Today there was only one minor trauma, right at 7 am, and nothing else happening for the rest of the day. Still lacking the courage to try to get into the OR, I went to the ICU, and quickly found the two ICU residents outside a patient’s room. They were discussing their schedules. One of them was distressed because his wife, who takes care of their two children, complains that he never gets home. He leaves at 5 am, and gets back at 8pm, and goes to sleep, and has maybe one day off a week, never a whole weekend. The residents do two months at a time, so he’s on this trauma schedule for two months, and then somehow got a back-to-back schedule, so it will be four months before he has a weekend off, or gets home before 7pm. His wife is understandably upset about this. She wants a few days for the family to go visit her parents, but the residency director told him, he’s already had enough time off, and forget about it. Finally he turned to me and said, “Have you really thought about what you’re doing? Get out of this while you still can.”

Later on, still on the same subject, he was telling his friend, “I don’t mind the hours that much for myself. But I hate what it does to my wife. When she’s behind me, I can do anything. But I can’t go on like this.” I wish she, and the other wives of residents, could have heard him.

In spite of his problems, he took me around with him, checking on his patients, explaining things to me, and asking me questions. He asked me such good questions, that when the attending was rounding with them, and started pimping me, I got almost all of his questions right. So finally he turned to the residents and said, “We need to think of some more questions, this isn’t working,” meaning he couldn’t trip me up. So the resident and I winked at each other.

I learned so much today. I can’t think of a book where all this would be written down; but by context and osmosis, I’m learning all the abbreviations for vent settings and management, and what to go up or down on, when a patient is acidotic, or not oxygenating well; and common complications in ICU patients (pneumonia, PEs, ARDS, C diff. colitis), and the treatments; and how surgeons manage abdominal incisions that they can’t close, and have to put vacuums on them, and then graft skin over them. In the afternoon, one of the patients, a guy who got stabbed in the abdomen two weeks ago, and has an open belly, took a turn for the worse. They got a CT scan, which showed pneumonia, ARDS, and a large pneumothorax. So, he got the works: a new chest tube, several attempts at starting an arterial line (to draw arterial blood gases without sticking him every few hours as the vent settings are adjusted) which concluded with the attending failing repeatedly, and my resident succeeding, a failed attempt at a subclavian line, and a femoral line. Oh, and a bronchoscopy, to evalute what bacteria he’s got, and clear the airways out some. That took about three hours. Partway through we took a break, to let his girlfriend and parents come in, and hear what was happening. His girlfriend was tragic. She’s a respiratory therapist at another hospital; so part of the time she was trying to be professional, and talk calmly with the therapist in the room, and explain the medical terms to his parents, and part of the time she would be trying to cry quietly.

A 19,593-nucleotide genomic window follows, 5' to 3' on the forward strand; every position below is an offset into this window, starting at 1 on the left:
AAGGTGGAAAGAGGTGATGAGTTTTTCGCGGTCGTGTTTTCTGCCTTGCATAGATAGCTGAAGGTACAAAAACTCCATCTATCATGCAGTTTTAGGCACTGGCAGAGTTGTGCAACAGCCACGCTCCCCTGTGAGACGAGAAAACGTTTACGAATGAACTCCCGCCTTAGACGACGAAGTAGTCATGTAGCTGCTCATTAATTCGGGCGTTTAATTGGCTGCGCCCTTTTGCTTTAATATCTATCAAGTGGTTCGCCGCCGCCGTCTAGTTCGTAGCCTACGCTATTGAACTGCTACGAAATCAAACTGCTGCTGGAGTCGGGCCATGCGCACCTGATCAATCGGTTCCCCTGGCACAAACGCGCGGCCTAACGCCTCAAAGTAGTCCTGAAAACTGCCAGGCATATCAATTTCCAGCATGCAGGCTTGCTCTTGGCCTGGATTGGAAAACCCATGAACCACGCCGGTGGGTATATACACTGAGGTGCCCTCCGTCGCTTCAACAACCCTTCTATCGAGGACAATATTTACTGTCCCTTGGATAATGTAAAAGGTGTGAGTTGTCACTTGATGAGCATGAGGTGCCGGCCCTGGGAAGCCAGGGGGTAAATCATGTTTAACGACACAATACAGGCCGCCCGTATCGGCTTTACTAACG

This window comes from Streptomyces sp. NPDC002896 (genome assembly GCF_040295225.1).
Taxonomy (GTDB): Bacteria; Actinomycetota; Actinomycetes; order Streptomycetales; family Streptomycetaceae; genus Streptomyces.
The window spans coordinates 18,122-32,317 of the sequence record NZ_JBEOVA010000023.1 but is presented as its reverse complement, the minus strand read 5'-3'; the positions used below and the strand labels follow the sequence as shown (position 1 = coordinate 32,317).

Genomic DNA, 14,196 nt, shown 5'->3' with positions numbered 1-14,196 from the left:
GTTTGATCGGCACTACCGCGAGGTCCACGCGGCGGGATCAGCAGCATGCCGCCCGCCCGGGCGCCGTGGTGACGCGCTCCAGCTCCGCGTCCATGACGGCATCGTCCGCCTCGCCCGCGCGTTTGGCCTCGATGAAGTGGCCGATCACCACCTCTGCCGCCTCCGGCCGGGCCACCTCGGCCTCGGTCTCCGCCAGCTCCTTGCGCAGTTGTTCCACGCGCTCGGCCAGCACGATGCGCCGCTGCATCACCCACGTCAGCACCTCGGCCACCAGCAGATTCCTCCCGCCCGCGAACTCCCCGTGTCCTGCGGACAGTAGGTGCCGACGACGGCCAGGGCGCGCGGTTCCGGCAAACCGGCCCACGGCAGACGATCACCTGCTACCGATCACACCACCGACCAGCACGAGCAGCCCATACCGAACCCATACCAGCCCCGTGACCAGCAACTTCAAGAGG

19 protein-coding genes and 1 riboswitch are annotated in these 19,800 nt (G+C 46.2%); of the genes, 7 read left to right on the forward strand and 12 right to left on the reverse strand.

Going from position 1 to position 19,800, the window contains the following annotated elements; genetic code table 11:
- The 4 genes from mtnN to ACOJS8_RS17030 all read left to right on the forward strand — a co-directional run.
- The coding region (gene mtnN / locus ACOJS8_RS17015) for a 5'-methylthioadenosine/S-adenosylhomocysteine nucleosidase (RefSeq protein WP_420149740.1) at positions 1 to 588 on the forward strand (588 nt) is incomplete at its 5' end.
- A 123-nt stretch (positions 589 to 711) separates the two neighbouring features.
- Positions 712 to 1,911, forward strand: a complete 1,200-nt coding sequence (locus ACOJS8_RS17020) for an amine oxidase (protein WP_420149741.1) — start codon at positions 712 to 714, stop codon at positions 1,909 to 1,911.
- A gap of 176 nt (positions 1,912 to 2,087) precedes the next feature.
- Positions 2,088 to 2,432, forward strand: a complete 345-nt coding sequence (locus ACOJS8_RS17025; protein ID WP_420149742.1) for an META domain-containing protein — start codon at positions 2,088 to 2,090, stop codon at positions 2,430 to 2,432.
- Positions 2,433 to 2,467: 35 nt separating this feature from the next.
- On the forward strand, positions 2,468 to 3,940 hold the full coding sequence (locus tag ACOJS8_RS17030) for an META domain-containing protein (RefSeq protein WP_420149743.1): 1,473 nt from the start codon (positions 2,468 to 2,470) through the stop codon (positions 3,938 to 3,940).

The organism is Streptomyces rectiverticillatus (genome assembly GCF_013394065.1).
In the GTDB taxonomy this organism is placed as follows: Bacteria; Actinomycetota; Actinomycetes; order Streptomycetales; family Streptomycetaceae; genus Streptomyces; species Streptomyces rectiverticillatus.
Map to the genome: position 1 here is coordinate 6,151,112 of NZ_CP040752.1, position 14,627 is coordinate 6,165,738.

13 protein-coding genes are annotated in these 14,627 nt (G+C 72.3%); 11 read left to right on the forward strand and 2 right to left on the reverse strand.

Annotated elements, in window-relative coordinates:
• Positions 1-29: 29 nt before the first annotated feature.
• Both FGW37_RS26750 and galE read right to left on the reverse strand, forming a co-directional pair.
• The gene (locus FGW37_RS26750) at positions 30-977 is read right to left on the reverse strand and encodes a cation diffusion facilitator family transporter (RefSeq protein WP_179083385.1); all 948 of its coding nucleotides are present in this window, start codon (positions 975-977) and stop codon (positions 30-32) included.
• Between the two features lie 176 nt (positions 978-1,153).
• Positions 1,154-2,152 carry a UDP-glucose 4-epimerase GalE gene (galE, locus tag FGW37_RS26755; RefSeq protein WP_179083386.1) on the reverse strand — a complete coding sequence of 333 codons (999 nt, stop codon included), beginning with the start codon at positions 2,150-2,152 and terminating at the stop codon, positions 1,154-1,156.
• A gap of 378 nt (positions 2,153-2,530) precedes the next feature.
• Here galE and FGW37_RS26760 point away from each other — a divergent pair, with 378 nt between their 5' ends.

Time to go to bed, so I can’t tell about the other patients I saw. Just one lady, who I’m concerned about. She’s awake, but with a tube in, so she can’t talk. And the doctors started talking outside of her room, walked in, still talking, didn’t even say hello to her, and walked out again; with her watching them pitifully all the time. That’s horrible, by them, and for her. Tomorrow, if I have any free time at all, I’ll take my Bible and my pocket mystery book up, and offer to read one of them for her – since we can’t really converse!